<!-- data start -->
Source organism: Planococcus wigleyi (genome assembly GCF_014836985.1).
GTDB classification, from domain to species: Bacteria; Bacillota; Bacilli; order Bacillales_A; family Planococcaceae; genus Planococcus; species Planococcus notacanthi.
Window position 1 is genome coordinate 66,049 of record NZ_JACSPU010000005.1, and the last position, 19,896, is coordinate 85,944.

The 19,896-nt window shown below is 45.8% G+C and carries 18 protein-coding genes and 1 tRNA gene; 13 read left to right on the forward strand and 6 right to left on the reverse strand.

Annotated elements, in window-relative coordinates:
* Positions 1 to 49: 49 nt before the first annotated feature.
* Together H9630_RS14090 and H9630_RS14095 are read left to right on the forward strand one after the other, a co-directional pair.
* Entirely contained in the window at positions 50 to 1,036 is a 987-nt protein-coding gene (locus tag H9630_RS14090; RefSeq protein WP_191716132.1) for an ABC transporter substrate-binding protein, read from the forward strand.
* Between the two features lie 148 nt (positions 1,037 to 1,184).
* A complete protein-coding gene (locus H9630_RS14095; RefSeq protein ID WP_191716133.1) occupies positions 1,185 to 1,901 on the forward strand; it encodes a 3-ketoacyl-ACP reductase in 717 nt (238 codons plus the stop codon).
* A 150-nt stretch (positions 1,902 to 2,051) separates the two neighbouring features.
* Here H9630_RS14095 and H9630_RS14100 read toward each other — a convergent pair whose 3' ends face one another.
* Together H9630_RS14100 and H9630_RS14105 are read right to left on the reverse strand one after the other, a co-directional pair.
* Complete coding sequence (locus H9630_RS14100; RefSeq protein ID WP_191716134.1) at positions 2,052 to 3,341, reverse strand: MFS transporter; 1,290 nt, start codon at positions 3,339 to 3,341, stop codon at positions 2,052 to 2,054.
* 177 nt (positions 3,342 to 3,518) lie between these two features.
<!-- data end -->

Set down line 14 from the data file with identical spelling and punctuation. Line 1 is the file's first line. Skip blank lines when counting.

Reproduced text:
* Complete coding sequence (locus H9630_RS14100; RefSeq protein ID WP_191716134.1) at positions 2,052 to 3,341, reverse strand: MFS transporter; 1,290 nt, start codon at positions 3,339 to 3,341, stop codon at positions 2,052 to 2,054.